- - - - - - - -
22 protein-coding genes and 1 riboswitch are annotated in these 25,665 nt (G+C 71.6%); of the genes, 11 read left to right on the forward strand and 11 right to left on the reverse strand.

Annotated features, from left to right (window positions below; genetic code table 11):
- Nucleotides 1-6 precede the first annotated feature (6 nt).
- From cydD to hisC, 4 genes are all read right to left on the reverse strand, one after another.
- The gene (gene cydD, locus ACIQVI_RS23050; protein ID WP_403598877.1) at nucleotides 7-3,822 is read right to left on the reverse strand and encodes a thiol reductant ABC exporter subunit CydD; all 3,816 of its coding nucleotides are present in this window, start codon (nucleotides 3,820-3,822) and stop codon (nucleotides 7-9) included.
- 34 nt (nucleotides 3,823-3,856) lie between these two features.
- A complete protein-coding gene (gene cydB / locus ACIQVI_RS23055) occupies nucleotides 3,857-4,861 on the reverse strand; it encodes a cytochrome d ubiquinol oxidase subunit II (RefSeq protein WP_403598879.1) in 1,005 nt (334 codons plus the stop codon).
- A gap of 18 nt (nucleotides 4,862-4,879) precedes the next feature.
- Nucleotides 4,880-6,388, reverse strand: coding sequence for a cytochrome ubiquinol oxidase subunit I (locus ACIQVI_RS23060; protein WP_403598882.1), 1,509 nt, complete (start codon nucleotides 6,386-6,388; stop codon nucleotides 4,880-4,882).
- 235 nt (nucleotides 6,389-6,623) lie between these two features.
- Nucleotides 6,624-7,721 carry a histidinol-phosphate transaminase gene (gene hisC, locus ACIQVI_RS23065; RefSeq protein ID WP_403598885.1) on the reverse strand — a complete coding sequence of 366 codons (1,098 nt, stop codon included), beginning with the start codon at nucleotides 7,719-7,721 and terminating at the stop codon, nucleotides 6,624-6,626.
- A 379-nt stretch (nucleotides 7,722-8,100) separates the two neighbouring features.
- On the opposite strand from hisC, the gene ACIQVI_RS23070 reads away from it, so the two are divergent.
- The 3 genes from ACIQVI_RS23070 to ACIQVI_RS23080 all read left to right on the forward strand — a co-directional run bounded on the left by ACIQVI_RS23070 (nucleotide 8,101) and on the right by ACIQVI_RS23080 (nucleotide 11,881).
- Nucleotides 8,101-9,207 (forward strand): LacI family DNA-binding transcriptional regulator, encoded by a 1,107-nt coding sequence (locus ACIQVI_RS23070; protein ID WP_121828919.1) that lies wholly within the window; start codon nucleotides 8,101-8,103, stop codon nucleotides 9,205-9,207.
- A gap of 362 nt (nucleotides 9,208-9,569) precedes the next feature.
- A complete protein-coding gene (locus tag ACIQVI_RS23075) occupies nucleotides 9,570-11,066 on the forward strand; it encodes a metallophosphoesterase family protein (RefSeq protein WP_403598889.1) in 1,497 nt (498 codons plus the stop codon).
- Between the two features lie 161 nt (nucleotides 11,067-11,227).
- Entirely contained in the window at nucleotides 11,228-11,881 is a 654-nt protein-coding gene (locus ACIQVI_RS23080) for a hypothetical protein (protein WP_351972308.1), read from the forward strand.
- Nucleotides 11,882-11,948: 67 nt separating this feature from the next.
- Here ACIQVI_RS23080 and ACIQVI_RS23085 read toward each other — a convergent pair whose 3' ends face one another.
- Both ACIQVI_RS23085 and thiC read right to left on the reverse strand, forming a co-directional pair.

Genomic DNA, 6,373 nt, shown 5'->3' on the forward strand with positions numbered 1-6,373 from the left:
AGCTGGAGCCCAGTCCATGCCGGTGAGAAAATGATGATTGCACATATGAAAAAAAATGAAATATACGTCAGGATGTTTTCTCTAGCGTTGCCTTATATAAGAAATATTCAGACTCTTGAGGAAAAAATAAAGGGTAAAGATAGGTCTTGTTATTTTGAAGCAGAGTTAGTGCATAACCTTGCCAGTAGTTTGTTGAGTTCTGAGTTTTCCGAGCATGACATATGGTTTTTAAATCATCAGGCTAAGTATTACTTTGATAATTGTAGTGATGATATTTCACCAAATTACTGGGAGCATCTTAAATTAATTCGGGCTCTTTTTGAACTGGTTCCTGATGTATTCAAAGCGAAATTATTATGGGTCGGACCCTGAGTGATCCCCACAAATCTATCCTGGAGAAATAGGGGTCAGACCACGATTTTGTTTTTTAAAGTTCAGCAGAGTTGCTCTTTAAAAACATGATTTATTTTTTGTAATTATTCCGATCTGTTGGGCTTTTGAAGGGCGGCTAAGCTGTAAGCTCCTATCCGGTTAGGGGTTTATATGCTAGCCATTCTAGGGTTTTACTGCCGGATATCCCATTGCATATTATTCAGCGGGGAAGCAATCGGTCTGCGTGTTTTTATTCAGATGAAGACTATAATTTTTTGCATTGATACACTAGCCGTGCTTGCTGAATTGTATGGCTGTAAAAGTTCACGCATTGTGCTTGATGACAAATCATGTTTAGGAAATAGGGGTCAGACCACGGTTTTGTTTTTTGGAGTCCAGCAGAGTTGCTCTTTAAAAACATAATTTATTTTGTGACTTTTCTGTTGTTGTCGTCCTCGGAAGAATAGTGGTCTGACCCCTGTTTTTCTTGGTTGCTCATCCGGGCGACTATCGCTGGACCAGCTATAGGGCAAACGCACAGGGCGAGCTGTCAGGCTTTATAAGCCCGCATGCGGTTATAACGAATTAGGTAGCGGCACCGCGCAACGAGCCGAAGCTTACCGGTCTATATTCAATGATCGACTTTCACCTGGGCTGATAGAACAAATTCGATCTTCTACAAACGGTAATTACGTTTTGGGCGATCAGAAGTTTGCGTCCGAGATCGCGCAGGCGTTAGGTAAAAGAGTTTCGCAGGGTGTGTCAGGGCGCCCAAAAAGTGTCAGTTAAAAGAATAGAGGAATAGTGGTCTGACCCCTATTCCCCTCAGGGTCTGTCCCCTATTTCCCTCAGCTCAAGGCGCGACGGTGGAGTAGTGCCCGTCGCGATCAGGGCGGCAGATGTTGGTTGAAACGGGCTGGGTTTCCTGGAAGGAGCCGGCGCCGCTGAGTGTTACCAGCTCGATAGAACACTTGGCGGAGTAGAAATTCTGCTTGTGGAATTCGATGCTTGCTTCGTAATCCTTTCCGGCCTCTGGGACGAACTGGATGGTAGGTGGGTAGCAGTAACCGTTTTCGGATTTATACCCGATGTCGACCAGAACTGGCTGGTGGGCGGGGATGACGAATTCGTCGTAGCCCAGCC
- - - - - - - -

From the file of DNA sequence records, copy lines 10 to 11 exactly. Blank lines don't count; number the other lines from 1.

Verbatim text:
- 235 nt (nucleotides 6,389-6,623) lie between these two features.
- Nucleotides 6,624-7,721 carry a histidinol-phosphate transaminase gene (gene hisC, locus ACIQVI_RS23065; RefSeq protein ID WP_403598885.1) on the reverse strand — a complete coding sequence of 366 codons (1,098 nt, stop codon included), beginning with the start codon at nucleotides 7,719-7,721 and terminating at the stop codon, nucleotides 6,624-6,626.